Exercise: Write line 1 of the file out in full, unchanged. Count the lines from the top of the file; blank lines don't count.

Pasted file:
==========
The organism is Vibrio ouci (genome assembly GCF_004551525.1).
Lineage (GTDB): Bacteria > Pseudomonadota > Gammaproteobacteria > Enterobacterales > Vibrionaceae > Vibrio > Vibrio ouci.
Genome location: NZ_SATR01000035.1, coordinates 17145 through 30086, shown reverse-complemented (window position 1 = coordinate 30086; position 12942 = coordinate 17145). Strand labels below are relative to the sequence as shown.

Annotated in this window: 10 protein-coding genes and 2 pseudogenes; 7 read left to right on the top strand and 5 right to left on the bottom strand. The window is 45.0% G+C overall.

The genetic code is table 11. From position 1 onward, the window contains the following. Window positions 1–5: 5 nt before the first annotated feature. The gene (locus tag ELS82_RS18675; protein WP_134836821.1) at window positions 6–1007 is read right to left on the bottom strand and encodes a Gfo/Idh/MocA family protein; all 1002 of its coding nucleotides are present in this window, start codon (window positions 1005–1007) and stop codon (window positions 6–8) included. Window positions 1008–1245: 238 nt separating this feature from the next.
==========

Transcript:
The organism is Vibrio ouci (genome assembly GCF_004551525.1).